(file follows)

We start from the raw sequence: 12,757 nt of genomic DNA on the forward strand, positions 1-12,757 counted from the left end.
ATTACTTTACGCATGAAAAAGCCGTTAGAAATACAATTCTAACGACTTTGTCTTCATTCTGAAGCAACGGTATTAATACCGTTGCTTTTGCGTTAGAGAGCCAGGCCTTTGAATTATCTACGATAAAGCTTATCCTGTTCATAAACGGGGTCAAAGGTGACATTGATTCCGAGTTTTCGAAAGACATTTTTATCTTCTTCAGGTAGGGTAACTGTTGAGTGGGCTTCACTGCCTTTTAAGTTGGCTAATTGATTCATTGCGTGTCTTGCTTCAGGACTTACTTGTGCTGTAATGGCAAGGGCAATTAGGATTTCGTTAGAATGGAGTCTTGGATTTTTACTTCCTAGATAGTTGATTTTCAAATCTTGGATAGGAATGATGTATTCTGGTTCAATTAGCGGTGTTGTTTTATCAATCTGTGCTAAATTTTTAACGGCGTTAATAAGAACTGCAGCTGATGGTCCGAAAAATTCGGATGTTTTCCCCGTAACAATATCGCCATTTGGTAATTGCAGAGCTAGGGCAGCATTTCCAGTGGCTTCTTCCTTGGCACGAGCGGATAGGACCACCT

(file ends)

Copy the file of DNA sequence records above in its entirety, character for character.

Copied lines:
We start from the raw sequence: 12,757 nt of genomic DNA on the forward strand, positions 1-12,757 counted from the left end.
ATTACTTTACGCATGAAAAAGCCGTTAGAAATACAATTCTAACGACTTTGTCTTCATTCTGAAGCAACGGTATTAATACCGTTGCTTTTGCGTTAGAGAGCCAGGCCTTTGAATTATCTACGATAAAGCTTATCCTGTTCATAAACGGGGTCAAAGGTGACATTGATTCCGAGTTTTCGAAAGACATTTTTATCTTCTTCAGGTAGGGTAACTGTTGAGTGGGCTTCACTGCCTTTTAAGTTGGCTAATTGATTCATTGCGTGTCTTGCTTCAGGACTTACTTGTGCTGTAATGGCAAGGGCAATTAGGATTTCGTTAGAATGGAGTCTTGGATTTTTACTTCCTAGATAGTTGATTTTCAAATCTTGGATAGGAATGATGTATTCTGGTTCAATTAGCGGTGTTGTTTTATCAATCTGTGCTAAATTTTTAACGGCGTTAATAAGAACTGCAGCTGATGGTCCGAAAAATTCGGATGTTTTCCCCGTAACAATATCGCCATTTGGTAATTGCAGAGCTAGGGCAGCATTTCCAGTGGCTTCTTCCTTGGCACGAGCGGATAGGACCACCT